Yesterday around the TUAW water cooler a number of us expressed our love of Due, an app for Mac and iOS that is basically a simple timer/reminder application (my original review here). After trying dozens of timer apps, I think Due wins for a number of features that make it stand out from a very crowded field. After all, your iDevice comes with a timer in the Clock app, and there’s Apple’s Reminders app. While Reminders syncs with iCloud, your alarms in the Clock app do not. Due can help you stay focused and never overcook a boiling egg again.
Due’s interface is simple as can be. There are three views: Reminders, Timers and Logged Reminders. You can quickly set a reminder for later in the day, or whenever. Due accepts natural language instructions, so you could say “next Thursday at 1pm” and it’ll set a reminder alarm for just that. Note that Due doesn’t integrate with the built-in Reminders app, so I’m only referring to reminders (lower case) within Due itself.
Once a reminder has gone off or you check it off manually, those go into Logged Reminders. This is handy if you need to recall what you did or if you need to remind yourself of the same thing again, later.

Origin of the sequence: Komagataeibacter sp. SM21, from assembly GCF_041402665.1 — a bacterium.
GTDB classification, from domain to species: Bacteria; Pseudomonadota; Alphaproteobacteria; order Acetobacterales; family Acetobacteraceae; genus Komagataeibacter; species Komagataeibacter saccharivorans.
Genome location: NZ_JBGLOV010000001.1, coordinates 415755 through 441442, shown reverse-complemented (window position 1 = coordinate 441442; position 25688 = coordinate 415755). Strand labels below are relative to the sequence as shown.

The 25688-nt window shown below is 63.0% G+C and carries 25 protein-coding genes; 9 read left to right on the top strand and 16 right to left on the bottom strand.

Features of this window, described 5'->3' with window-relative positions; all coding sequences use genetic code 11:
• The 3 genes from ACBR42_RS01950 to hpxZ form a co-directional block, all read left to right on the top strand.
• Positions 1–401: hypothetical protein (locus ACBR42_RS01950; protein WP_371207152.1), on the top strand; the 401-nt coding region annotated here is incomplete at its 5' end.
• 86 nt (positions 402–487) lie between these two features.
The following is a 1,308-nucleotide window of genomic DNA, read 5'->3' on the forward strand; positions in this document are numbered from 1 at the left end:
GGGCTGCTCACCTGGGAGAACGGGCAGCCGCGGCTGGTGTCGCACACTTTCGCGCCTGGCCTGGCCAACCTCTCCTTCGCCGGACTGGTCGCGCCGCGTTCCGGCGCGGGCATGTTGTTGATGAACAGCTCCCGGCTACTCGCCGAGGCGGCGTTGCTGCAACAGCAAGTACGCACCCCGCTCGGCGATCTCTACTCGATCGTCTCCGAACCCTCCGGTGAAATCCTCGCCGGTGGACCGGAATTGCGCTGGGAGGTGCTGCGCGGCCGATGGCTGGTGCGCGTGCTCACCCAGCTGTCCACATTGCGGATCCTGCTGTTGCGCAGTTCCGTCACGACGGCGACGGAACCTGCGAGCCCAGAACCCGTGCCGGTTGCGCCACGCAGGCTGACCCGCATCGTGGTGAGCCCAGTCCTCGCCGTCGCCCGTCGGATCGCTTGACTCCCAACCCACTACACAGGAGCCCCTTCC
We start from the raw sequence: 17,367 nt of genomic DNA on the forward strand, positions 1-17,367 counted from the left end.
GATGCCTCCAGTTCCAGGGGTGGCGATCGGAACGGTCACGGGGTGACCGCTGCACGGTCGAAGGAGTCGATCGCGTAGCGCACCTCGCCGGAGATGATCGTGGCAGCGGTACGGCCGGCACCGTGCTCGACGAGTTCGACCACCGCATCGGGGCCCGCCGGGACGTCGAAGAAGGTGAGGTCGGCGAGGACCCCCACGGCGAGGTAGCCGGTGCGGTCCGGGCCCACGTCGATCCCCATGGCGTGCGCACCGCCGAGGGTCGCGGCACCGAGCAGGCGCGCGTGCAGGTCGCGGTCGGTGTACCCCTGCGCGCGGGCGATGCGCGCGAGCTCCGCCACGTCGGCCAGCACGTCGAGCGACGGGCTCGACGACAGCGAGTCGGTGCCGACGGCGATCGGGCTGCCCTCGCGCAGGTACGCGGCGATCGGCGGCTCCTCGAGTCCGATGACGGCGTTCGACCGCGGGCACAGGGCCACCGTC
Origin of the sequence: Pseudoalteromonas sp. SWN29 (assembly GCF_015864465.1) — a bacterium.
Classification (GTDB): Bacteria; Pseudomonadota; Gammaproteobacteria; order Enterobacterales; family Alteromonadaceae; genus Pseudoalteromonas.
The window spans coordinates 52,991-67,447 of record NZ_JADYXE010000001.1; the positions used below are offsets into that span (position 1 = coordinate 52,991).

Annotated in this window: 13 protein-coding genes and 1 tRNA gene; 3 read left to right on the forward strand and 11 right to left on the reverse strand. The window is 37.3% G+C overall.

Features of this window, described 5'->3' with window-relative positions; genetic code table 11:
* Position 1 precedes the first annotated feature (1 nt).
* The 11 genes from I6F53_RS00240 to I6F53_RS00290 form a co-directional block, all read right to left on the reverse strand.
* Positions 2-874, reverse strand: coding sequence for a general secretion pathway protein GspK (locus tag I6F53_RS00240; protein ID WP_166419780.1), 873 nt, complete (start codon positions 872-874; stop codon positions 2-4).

I tend to use the timer function more frequently (as I use my calendar for appointments and OmniFocus for repeating tasks and “to do” items). I have a 25-minute timer for Pomodoros, a 5-minute timer for breaks, and a couple of others for things I need to do at some point in the day, but things which require me to focus on just that thing for an allotted amount of time. By doing this, I help my squirrel-like brain stay focused on some critical tasks throughout the day, but it also helps me be flexible enough to not dread going out of being flexible in my daily schedule (more on this in next week’s Productivity Tip).
Best of all, Due has just the right number of preferences. From changing sounds to setting a snooze time, Due can be as intrusive or quiet as you like. You can even change the alarms to use Notification Center or Growl — handy especially if you use something like Prowl. I particularly like the option to “suppress alerts on launch and wake” because I hate opening my Mac to have 30 alarms from past events going off all at once. Is it just me or is that “throw a million notifications at me on wake” thing seem a very obtrusive, Windows 98-like behavior? But I digress.
Due is a rock solid, beautifully designed app. iCloud sync works flawlessly (you can also use Dropbox) across my Macs and iDevices, meaning I always have what I need where I need it. Most importantly, Due keeps me focused on doing things, and not setting myself up to do things, which is precisely what technology should be doing. You can get the Mac app here or the iOS version here.